Onondaga


Onondaga
Onondagan, adj.
/on'euhn daw"geuh, -dah"-, -day"-/, n., pl. Onondagas, (esp. collectively) Onondaga for 1.
1. a member of a tribe of Iroquoian Indians formerly inhabiting the region of Onondaga Lake.
2. the dialect of the Seneca language spoken by these Indians.
3. Lake, a salt lake in central New York. 5 mi. (8 km) long; 1 mi. (1.6 km) wide.
[ < Onondaga onó·tàke on the hill, the name of the main Onondaga town, at successive locations]

* * *

      county, central New York state, U.S., bounded by the Oswego and Oneida rivers to the north, Oneida Lake to the northeast, De Ruyter Reservoir to the southeast, Skaneateles Lake to the southwest, and Cross Lake to the west. It comprises a marshy lowland in the north and a hilly plateau region in the south. Other waterways include Onondaga and Otisco lakes and the Seneca River. Canals of the New York State Canal System (including the Erie (Erie Canal) and Oswego canals) converge at the north-central border of the county. Forests comprise a mix of hardwoods. State parks include Green Lakes, Old Erie Canal, and Clark Reservation. A military reservation is located near Syracuse, the county seat.

       Onondaga Indians, now residing in a reservation south of Syracuse, have inhabited the region for many centuries. Syracuse was the leading national salt supplier in the 19th century until the industry began to decline in 1870. That same year Syracuse University was founded. Many regional historical artifacts are on display at the Erie Canal Museum, the Salt Museum, and Sainte Marie de Gannentaha, which is a re-creation of a French Jesuit mission from the 1650s.

      Onondaga county was created in 1794 and named for the Indian tribe. Among the principal towns are North Syracuse, Galeville, Solvay, Baldwinsville, and Manlius. The main economic activities are services, retail and wholesale trade, and manufacturing. Area 780 square miles (2,021 square km). Pop. (2000) 458,336; (2007 est.) 454,010.

people
      tribe of Iroquoian-speaking North American Indians who lived in what is now the U.S. state of New York. The Onondaga traditionally inhabited villages of wood and bark longhouses occupied by related families. They moved these houses periodically to plant new fields, to seek fresh supplies of firewood, and to be nearer fish and game. They grew corn (maize), beans, squash, sunflowers, and tobacco. A council of adult males in each community guided the village chiefs.

      The Onondaga tribe, one of the five original nations of the Iroquois Confederacy, was the political and geographical centre of the league. With 14 seats in the council, the Onondaga furnished the chairman and the archivist, who kept the records of transactions in wampum belts.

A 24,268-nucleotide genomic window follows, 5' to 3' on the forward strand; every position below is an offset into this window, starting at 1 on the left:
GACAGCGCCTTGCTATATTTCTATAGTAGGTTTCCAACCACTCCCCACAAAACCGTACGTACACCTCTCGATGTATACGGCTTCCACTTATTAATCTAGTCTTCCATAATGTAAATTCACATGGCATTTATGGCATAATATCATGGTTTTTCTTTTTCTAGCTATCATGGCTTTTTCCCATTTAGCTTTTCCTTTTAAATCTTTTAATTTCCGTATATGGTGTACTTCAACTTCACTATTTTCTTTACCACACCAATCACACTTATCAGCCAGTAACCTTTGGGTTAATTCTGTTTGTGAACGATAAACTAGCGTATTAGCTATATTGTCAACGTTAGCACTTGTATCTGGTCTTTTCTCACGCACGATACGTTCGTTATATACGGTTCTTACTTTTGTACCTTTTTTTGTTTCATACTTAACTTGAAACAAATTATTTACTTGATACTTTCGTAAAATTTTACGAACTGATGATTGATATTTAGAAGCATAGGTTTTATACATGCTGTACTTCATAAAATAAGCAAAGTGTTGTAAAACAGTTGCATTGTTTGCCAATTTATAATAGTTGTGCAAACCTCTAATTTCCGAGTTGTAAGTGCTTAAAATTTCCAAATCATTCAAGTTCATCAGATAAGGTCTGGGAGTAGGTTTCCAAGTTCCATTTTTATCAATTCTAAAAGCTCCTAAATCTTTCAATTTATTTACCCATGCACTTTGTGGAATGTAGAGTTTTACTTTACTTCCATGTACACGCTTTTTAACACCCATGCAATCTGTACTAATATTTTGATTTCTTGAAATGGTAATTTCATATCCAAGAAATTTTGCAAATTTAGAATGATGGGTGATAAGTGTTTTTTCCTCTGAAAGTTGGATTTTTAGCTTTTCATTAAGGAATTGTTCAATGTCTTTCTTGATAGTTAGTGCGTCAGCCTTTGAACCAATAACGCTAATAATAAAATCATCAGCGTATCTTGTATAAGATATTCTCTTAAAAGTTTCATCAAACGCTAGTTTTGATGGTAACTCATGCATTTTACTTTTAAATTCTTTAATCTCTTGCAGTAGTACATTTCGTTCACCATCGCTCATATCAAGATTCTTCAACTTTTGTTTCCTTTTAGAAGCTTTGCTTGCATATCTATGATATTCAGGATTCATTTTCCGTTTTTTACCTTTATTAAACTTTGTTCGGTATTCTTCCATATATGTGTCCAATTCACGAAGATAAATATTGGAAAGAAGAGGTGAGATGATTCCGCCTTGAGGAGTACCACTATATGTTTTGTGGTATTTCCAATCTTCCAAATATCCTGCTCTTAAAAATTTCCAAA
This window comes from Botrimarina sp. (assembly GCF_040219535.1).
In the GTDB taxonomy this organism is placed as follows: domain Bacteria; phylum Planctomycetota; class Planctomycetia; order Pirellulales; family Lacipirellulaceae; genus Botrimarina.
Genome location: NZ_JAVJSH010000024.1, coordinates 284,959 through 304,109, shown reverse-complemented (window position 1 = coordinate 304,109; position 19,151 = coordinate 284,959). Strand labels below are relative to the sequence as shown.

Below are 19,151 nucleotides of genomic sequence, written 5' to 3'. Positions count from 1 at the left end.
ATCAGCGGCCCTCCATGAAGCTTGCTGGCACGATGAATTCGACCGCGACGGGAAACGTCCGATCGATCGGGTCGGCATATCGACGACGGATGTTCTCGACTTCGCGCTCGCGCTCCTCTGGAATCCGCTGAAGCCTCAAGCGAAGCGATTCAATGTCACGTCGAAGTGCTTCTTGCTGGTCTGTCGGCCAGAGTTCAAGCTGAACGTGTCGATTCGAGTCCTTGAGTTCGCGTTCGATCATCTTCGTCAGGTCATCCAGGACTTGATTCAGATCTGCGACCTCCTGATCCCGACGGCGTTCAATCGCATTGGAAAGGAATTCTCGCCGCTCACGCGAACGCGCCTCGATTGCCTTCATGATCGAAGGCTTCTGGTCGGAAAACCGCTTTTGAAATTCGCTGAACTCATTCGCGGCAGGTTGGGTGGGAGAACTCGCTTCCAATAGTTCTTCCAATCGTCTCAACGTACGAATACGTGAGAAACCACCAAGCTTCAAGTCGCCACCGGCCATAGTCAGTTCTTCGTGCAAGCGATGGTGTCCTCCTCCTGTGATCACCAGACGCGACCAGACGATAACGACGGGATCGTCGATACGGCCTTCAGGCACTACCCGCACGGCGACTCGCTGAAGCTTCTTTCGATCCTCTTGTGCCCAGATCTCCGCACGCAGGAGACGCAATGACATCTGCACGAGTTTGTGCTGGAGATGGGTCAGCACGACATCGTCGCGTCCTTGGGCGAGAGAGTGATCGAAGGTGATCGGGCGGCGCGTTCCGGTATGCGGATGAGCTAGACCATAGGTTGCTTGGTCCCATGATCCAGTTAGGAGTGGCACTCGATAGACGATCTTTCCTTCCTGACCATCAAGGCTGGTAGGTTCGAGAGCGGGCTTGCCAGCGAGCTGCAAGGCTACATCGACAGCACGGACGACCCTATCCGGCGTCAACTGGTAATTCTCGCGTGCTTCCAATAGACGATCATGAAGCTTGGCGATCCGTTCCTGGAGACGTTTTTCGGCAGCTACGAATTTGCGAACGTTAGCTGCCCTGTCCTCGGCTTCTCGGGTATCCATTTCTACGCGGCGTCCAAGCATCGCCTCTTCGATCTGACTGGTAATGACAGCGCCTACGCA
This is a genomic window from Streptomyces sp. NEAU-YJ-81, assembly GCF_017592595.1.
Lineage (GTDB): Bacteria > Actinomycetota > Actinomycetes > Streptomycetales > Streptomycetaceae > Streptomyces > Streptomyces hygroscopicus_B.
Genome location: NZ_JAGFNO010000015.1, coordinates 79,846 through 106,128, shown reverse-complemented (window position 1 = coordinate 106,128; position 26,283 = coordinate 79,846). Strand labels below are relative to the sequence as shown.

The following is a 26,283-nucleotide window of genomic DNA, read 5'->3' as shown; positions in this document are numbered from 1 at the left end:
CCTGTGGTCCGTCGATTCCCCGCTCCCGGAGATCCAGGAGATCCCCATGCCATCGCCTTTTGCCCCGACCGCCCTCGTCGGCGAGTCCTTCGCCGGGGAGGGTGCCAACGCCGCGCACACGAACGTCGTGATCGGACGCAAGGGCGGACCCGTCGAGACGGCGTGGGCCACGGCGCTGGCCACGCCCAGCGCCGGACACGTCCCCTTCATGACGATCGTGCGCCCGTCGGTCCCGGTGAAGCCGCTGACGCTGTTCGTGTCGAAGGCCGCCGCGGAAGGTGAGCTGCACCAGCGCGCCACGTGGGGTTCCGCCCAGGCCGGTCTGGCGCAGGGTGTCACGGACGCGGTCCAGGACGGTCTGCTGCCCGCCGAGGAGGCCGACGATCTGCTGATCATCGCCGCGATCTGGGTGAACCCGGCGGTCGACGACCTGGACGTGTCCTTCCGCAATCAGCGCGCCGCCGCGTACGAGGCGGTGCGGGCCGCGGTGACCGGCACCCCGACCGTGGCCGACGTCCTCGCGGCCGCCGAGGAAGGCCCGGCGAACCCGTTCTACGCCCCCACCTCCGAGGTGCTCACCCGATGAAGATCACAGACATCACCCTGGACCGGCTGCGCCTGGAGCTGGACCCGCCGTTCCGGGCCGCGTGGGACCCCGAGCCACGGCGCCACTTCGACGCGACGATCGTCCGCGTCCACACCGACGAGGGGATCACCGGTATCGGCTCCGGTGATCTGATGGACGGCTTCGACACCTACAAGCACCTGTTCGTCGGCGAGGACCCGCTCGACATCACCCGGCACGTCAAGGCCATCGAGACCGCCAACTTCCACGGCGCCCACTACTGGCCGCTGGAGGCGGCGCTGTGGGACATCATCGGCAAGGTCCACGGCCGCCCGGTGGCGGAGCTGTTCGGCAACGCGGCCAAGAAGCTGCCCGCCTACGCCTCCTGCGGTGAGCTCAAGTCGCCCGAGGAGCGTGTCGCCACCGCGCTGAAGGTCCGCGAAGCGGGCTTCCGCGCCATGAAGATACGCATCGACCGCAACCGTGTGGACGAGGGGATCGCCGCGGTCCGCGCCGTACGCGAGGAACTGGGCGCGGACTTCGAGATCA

In the 18th century a sizable faction of Onondaga favouring the French interest migrated to Jesuit mission settlements along the St. Lawrence River. Another faction remained loyal to the British, and, upon the breakup of the Iroquois Confederacy after the American Revolution, a small party followed other members to Grand River in what is now Ontario. The majority, however, remained in their ancestral valley.

      Early 21st-century population estimates indicated some 4,000 individuals of Onondaga descent.

* * *


Universalium. 2010.

Look at other dictionaries:

  • Onondaga — [än΄ən dô′gə, än΄əndä′gə] n. [< AmInd (Iroquois) Ononta geʼ, lit., on top of the hill (name of the chief Onondaga village) ] 1. pl. Onondagas or Onondaga a member of a North American Indian people formerly living near Onondaga Lake in New York …   English World dictionary

  • Onondaga — tribe in the Iroquois Confederacy, 1684, named for its principal settlement, from Onondaga onontake, lit. on the hill …   Etymology dictionary

  • Onondāga — (indianisch, d.i. Hügelsumpf), 1) (O. Lake, Salt Lake), See im Staate New York, sehr trübes Wasser, in der Umgegend zahlreicke Salinen u. Mineralquellen; 2) Grafschaft im Staate New York, 33 QM., im Norden vom Oneida See begrenzt, vom Seneca… …   Pierer's Universal-Lexikon

  • Onondaga [1] — Onondaga, kleiner salziger See im NW. des Staates New York, mit gleichnamigem Abfluß nach dem Senecafluß. Nahe beim Südende liegt Syracuse (s. d.), am Ufer viele Solquellen …   Meyers Großes Konversations-Lexikon

  • Onondaga [2] — Onondaga, nordamerikan. Indianerstamm, der zum Bunde der Irokesen (s. d.) gehörte. Im Staate New York lebten 1898 auf einer Reservation 383 Seelen …   Meyers Großes Konversations-Lexikon

  • Onondaga — Contents 1 Native American/First Nations 2 Geology 3 Places 4 …   Wikipedia

  • Onondaga — Cette page d’homonymie répertorie les différents sujets et articles partageant un même nom. Onondaga peut faire référence en particulier à : La culture des Onondagas : Les Onondagas, un peuple amérindien, L onondaga, leur langue, Le… …   Wikipédia en Français

  • Onondaga — Dibujo de Samuel de Champlain de su ataque a una villa onondaga. Los onondaga son una nación de la Confederación Iroquesa, cuyo nombre significa “montañés”. Vivían en las márgenes del lago Onondaga (Nueva York). Hoy tienen una reserva en Siracusa …   Wikipedia Español

  • Onondaga — noun (plural ga or gas) Etymology: Onondaga on{ohookac}•tàʔke, the chief Onondaga town Date: 1684 1. a member of an American Indian people of New York and Canada 2. the Iroquoian language of the Onondaga people …   New Collegiate Dictionary

  • Onondaga — Die fünf irokesen Nationen, circa 1650. Die Onondaga (Onöñda gega oder Das Volk auf den Hügeln) sind ein Indianer Stamm der Irokesen. Er zählte 1776 noch 1200 Mitglieder. Ihre Zahl war im Laufe der Zeit stark zurückgegangen, da sie wie die… …   Deutsch Wikipedia


Share the article and excerpts

Direct link
Do a right-click on the link above
and select “Copy Link”

We are using cookies for the best presentation of our site. Continuing to use this site, you agree with this.